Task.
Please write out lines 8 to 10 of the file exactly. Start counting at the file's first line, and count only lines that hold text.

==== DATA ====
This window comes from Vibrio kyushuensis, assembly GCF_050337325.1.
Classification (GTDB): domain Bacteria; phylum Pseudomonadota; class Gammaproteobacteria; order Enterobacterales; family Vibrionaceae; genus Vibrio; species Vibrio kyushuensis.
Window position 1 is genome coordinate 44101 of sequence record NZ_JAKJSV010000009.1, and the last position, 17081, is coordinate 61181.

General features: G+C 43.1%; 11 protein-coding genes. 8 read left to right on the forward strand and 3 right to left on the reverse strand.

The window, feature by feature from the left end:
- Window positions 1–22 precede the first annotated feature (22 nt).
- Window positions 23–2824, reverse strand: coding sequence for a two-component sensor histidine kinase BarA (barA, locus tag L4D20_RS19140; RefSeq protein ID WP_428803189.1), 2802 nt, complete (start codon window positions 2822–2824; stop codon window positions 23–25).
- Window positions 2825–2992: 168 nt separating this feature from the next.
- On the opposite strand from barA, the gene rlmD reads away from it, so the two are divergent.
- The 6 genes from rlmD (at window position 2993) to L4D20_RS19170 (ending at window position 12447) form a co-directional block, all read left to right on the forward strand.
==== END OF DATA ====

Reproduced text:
- Window positions 2825–2992: 168 nt separating this feature from the next.
- On the opposite strand from barA, the gene rlmD reads away from it, so the two are divergent.
- The 6 genes from rlmD (at window position 2993) to L4D20_RS19170 (ending at window position 12447) form a co-directional block, all read left to right on the forward strand.